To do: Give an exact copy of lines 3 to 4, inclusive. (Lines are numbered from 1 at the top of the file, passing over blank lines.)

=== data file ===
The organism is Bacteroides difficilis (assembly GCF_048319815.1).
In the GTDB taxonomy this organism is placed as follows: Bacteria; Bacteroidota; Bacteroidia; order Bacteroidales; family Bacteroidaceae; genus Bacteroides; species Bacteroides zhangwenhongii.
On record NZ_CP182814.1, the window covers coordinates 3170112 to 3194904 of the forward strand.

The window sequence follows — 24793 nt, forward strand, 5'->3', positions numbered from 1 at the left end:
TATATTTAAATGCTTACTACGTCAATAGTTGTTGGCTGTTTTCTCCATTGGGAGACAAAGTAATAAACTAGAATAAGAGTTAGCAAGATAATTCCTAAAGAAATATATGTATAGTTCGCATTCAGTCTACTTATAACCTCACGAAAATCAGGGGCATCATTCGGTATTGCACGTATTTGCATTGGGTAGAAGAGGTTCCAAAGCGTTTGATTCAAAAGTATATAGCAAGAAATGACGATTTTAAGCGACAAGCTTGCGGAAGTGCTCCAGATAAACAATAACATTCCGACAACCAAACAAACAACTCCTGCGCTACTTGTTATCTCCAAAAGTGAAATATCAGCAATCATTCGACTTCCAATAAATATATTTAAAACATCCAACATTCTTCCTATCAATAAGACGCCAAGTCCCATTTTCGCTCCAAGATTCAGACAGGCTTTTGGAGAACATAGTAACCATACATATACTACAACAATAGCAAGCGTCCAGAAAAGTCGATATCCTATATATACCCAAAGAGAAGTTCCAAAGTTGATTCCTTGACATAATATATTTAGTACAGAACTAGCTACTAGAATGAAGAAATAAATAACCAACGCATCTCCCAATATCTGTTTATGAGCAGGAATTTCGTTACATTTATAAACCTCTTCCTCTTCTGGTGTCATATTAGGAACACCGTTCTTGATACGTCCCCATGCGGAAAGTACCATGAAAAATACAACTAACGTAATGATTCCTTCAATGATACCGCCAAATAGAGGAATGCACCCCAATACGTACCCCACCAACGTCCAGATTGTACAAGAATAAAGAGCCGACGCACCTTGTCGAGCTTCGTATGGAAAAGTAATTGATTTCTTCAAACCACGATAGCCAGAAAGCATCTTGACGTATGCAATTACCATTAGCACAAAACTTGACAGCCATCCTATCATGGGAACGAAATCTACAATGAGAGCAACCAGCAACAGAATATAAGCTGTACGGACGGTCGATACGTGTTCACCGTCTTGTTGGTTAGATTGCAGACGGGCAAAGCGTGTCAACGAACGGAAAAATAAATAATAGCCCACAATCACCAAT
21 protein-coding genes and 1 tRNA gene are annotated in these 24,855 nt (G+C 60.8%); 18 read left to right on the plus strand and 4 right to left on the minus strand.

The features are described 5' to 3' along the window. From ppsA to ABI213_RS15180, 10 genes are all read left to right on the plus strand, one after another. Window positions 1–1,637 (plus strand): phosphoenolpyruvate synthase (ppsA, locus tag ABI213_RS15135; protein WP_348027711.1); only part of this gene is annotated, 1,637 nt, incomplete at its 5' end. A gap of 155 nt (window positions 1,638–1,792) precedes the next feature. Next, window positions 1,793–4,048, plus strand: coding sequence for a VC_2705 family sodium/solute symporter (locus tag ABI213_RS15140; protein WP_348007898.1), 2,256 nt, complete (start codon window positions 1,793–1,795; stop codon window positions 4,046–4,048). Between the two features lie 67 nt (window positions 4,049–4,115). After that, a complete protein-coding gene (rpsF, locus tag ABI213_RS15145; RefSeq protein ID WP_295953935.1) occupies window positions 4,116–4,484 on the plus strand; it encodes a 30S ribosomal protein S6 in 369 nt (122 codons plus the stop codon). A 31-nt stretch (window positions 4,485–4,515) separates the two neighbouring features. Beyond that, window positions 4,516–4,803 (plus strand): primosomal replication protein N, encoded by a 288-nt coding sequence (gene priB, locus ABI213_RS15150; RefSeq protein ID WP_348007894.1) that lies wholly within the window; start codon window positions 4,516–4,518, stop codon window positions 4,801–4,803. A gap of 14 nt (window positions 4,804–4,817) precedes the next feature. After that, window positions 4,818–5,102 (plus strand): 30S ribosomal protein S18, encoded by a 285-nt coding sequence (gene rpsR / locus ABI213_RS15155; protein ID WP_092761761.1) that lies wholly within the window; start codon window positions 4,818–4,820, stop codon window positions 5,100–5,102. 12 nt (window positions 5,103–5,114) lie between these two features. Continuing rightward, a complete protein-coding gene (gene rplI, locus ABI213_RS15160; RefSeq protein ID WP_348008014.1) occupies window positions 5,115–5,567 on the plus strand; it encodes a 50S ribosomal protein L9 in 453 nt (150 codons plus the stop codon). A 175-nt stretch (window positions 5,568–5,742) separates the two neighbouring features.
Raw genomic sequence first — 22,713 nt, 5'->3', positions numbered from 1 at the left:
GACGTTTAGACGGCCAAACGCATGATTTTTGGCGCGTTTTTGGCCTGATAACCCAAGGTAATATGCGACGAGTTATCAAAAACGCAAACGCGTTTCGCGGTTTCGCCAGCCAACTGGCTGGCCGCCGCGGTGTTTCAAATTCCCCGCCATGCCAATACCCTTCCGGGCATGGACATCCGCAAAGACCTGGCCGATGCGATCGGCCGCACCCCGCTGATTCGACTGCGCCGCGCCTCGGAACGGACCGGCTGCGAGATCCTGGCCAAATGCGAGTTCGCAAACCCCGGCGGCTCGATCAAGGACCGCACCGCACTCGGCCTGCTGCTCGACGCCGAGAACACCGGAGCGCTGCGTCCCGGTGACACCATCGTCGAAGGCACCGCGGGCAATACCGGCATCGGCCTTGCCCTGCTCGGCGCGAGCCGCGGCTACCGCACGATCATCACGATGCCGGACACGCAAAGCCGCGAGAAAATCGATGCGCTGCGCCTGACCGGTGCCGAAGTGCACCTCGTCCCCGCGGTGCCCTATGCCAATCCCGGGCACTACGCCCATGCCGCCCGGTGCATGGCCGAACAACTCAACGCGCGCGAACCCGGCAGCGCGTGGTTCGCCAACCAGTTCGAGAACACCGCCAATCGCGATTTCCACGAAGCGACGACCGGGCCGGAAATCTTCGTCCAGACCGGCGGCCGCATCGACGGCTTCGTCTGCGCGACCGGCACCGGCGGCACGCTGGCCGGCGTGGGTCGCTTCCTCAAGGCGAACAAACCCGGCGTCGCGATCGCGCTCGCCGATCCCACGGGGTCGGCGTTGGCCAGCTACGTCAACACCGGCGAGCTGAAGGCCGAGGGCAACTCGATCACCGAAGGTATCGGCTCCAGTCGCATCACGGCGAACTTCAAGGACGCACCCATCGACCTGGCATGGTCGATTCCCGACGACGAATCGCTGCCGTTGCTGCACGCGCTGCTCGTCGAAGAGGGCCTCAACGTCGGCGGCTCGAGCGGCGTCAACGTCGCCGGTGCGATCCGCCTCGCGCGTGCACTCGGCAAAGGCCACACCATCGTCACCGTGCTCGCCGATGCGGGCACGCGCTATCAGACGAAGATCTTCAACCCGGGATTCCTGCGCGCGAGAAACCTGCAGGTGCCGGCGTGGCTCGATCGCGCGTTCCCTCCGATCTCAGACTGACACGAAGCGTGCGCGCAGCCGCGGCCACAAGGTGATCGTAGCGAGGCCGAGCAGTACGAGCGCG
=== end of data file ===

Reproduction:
On record NZ_CP182814.1, the window covers coordinates 3170112 to 3194904 of the forward strand.

The window sequence follows — 24793 nt, forward strand, 5'->3', positions numbered from 1 at the left end: